QPCR-generated gene expression data for a set of 10 genes (CFLAR, DUSP1, IFNGR1, ITGAX, PBEF1, PSEN1, RNF130, RYBP, MAPK9, and NKTR), originally identified and validated in 458 peripheral blood samples from pediatric recipients of a renal transplant [11], were cross-validated in peripheral blood samples from 141 heart transplant recipients and demonstrated significant differences between rejection and non-rejection groups. Using only rejection with Grade 3 in the discovery set and by randomly assigning STA samples, a logistic regression model was built in the 1/3 training-set alone to predict AR in the independent 2–3 validation-set set. Using a multinomial logistic regression model, a minimum set of 5 genes was identified that could accurately classify acute rejection blood samples from samples without acute rejection (stable, STA) with a median accuracy of 0.73. The model from the published kidney 5 genes (DUSP1, MAPK9, NKTR, PBEF1, and PSEN1) did not achieve better performance than the best subset of the 5 genes selected in the heart data-set (DUSP1, IFNGR1, MAPK9, PBEF1, and RYBP) which had with a chi-square score of 9.57. Chi-square score for logistic regression models built using the 10 genes showed that in the data-set used, using 5 gene models had the same performance as models using six or more genes (Chi-square of the 5 genes and 10 genes are 9.57 vs. 9.79 respectively). Based on the Receiver Operating Characteristic (ROC) curve with an AUC of 0.89 (Figure 2A), the cutoff for the predicted probability for a sample to be classified as AR (Theta = θ) was θ = 0.37 which had the best sensitivity and specificity by maximizing the correct rate, to discriminate between AR and STA. In the logistic regression, each of the 5 regression coefficients describes the size of the contribution of that gene as a risk factor for diagnosing AR, where the larger the coefficient, the greater the influence of that gene in AR. A positive coefficient suggests that the explanatory variable increases the probability of AR where as a negative coefficient decreases the probability of AR.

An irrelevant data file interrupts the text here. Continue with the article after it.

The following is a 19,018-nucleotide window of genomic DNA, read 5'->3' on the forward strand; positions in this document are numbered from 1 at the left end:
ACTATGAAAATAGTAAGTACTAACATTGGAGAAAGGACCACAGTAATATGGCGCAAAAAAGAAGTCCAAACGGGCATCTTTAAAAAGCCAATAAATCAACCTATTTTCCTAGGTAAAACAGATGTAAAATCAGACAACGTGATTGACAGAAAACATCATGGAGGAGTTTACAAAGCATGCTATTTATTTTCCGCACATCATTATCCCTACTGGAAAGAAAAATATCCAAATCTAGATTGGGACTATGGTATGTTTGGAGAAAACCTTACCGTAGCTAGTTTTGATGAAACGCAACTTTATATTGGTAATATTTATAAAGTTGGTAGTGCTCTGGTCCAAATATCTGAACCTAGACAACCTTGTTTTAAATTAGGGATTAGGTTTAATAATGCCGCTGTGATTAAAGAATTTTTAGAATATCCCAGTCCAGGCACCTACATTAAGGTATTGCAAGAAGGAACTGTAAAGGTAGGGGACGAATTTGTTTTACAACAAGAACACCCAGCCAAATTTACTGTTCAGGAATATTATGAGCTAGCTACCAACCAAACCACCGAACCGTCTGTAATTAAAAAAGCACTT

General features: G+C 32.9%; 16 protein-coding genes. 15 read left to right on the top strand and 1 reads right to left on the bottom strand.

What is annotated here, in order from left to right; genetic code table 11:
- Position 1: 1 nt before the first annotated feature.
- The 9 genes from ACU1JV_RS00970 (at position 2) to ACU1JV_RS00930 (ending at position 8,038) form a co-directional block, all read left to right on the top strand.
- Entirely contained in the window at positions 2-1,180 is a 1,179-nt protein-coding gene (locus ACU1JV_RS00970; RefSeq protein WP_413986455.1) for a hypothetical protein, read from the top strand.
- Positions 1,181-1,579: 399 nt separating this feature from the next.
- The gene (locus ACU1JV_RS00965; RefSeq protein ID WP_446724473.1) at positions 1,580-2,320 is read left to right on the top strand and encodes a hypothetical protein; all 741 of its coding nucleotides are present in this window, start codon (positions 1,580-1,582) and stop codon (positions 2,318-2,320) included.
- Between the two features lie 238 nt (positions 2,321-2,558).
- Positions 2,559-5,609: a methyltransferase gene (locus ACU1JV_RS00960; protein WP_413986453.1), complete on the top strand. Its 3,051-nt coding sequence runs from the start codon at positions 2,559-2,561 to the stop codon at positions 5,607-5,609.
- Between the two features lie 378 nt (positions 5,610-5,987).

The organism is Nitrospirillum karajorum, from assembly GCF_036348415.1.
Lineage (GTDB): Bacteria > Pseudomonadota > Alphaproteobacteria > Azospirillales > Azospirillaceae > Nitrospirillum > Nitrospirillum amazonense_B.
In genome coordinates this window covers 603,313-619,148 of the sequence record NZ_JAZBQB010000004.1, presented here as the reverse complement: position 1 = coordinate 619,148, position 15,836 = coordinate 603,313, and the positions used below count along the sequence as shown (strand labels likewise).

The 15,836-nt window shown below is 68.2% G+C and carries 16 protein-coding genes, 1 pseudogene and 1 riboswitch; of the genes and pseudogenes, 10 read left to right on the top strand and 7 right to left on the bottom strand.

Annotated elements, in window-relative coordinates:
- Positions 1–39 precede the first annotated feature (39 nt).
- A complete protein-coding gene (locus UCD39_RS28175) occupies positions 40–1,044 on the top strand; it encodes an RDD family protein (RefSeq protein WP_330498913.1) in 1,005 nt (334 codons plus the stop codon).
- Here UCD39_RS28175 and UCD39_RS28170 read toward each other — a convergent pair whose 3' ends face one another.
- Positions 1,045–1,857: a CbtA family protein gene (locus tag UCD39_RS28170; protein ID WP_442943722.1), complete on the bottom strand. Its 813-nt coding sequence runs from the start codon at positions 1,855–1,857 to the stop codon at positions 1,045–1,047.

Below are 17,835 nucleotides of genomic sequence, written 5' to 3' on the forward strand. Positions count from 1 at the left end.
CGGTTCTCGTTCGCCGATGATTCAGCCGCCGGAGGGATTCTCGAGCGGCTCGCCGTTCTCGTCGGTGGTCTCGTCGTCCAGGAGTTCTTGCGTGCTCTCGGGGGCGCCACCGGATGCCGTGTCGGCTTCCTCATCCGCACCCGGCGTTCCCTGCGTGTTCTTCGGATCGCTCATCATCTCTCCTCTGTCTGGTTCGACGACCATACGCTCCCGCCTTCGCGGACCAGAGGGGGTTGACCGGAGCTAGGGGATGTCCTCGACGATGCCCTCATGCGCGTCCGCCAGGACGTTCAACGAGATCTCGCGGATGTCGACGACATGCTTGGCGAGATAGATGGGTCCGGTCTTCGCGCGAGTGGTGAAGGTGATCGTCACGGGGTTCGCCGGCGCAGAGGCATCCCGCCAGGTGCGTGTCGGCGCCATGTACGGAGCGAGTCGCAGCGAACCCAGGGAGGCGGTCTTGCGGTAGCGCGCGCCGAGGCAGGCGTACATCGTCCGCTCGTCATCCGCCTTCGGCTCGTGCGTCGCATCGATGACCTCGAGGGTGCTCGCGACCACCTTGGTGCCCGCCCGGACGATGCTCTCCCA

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Figure 2. Predicted Probability of AR in 141 Peripheral Blood samples from Adult Heart Transplant Recipients.

A. The predicted probability of a sample having a non-invasive diagnosis of AR, based on the logistic regression score on the 5-gene model is shown on the Y Axis (score range 0–100%). A score>37%, from the model, classifies a sample as AR, a score <37% from the model classifies a sample as non-AR. The score is shown on all 141 samples, inclusive of the training (n = 32; 11 Grade 3 AR, 21 STA) and the test set samples (12 CMV, 19 STA, 31 AR-Grade 1a, 22 AR-Grade 1b, 2 AR Grade 2). The clinical sample phenotype is based on the matched biopsy histology read. The misclassified samples from the histology read and the blood gene-model read are marked by asteryx. B. The Individual and group predicted probabilities for all 66 AR samples. The blood-gene model classifies all AR-Grade 1b correctly (a significant finding with p = 0.01, for classification of other AR grades). C. The predicted probabilities for AR for all Stable samples without any evidence of acute rejection (STA), with sampling times at different times post-transplantation. D. The predicted probabilities for AR for all 55 untreated AR samples (AR-Grades≤2), where no treatment intensification was given for the diagnosis of AR. Serial samples from these patients collected within 1–6 months prior (n = 11), or within 1–6 months after (n = 12), these AR episodes. The gene-model predicts AR prior to biopsy diagnosis and remains elevated in most samples without immunosuppression intensification.